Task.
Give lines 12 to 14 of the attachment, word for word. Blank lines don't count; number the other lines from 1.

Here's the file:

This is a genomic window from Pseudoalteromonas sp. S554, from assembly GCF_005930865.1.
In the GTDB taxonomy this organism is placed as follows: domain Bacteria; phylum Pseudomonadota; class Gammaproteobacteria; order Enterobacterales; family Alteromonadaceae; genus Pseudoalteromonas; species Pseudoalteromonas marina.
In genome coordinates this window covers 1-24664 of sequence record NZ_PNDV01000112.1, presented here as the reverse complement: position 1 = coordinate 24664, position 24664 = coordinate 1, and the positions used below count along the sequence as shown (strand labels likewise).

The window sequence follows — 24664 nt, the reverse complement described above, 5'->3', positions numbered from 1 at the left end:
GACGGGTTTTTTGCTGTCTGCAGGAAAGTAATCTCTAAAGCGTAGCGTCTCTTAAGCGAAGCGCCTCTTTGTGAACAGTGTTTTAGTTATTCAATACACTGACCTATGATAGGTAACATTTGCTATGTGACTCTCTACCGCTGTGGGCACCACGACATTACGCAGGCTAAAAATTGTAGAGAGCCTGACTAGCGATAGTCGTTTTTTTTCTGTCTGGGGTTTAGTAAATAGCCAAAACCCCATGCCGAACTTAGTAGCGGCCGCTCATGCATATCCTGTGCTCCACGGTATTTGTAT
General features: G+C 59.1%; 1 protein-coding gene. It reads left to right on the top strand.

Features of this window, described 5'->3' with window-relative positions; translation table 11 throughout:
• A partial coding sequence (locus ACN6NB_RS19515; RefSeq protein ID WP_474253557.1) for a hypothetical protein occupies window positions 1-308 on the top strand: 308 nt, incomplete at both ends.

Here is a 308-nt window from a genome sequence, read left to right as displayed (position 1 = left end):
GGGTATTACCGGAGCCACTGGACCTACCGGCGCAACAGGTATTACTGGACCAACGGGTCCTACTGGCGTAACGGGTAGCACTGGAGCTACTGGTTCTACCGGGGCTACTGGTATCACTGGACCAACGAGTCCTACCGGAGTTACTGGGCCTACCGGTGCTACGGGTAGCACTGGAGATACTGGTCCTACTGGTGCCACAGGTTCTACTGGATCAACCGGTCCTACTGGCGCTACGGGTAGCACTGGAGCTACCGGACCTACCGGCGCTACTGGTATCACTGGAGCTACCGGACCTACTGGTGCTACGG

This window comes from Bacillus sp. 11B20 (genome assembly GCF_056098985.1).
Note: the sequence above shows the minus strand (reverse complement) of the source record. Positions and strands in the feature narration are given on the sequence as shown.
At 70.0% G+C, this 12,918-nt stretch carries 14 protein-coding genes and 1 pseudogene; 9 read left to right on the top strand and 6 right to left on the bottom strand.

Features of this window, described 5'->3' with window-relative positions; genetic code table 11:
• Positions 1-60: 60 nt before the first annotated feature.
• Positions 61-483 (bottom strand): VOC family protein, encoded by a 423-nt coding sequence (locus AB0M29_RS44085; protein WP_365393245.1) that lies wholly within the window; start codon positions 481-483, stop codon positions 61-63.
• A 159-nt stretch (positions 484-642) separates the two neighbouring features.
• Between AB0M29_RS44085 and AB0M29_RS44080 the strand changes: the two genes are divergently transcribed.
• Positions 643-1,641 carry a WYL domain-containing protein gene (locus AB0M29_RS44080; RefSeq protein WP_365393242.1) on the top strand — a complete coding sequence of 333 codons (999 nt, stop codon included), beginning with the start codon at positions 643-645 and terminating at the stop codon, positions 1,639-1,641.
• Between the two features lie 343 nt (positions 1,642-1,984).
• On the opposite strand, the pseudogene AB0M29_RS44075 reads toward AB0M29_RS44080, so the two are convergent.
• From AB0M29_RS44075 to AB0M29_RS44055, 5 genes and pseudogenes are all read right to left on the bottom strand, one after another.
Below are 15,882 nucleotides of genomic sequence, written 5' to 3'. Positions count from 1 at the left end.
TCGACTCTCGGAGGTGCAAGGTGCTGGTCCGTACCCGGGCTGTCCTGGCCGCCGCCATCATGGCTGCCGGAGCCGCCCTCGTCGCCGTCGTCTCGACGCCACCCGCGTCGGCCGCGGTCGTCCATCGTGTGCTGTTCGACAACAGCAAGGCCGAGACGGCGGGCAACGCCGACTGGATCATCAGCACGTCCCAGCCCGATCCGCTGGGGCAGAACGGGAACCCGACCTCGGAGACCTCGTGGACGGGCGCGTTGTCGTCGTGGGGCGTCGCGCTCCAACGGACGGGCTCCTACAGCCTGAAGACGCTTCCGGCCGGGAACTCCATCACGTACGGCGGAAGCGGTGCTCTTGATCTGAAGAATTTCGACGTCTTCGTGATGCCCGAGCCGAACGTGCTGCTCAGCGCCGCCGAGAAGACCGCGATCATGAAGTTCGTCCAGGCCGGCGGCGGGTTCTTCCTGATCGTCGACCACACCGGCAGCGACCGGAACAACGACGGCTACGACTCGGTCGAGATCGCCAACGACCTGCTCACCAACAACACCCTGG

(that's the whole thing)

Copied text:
Note: the sequence above shows the minus strand (reverse complement) of the source record. Positions and strands in the feature narration are given on the sequence as shown.
At 70.0% G+C, this 12,918-nt stretch carries 14 protein-coding genes and 1 pseudogene; 9 read left to right on the top strand and 6 right to left on the bottom strand.

Features of this window, described 5'->3' with window-relative positions; genetic code table 11: